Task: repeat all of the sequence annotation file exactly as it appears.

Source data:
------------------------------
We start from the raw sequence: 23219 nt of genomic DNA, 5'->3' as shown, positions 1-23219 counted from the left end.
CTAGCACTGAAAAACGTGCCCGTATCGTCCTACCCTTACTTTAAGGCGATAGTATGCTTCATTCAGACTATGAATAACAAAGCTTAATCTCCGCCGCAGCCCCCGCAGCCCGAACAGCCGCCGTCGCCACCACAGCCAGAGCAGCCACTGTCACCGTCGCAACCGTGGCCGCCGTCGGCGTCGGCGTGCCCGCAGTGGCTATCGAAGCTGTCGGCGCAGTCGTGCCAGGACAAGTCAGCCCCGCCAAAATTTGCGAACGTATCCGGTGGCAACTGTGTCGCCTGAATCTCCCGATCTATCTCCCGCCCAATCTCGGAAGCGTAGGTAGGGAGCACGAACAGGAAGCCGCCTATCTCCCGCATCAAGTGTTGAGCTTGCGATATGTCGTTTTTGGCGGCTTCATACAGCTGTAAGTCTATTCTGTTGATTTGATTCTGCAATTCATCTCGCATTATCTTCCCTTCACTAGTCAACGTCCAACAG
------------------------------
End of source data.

We start from the raw sequence: 23219 nt of genomic DNA, 5'->3' as shown, positions 1-23219 counted from the left end.
CTAGCACTGAAAAACGTGCCCGTATCGTCCTACCCTTACTTTAAGGCGATAGTATGCTTCATTCAGACTATGAATAACAAAGCTTAATCTCCGCCGCAGCCCCCGCAGCCCGAACAGCCGCCGTCGCCACCACAGCCAGAGCAGCCACTGTCACCGTCGCAACCGTGGCCGCCGTCGGCGTCGGCGTGCCCGCAGTGGCTATCGAAGCTGTCGGCGCAGTCGTGCCAGGACAAGTCAGCCCCGCCAAAATTTGCGAACGTATCCGGTGGCAACTGTGTCGCCTGAATCTCCCGATCTATCTCCCGCCCAATCTCGGAAGCGTAGGTAGGGAGCACGAACAGGAAGCCGCCTATCTCCCGCATCAAGTGTTGAGCTTGCGATATGTCGTTTTTGGCGGCTTCATACAGCTGTAAGTCTATTCTGTTGATTTGATTCTGCAATTCATCTCGCATTATCTTCCCTTCACTAGTCAACGTCCAACAG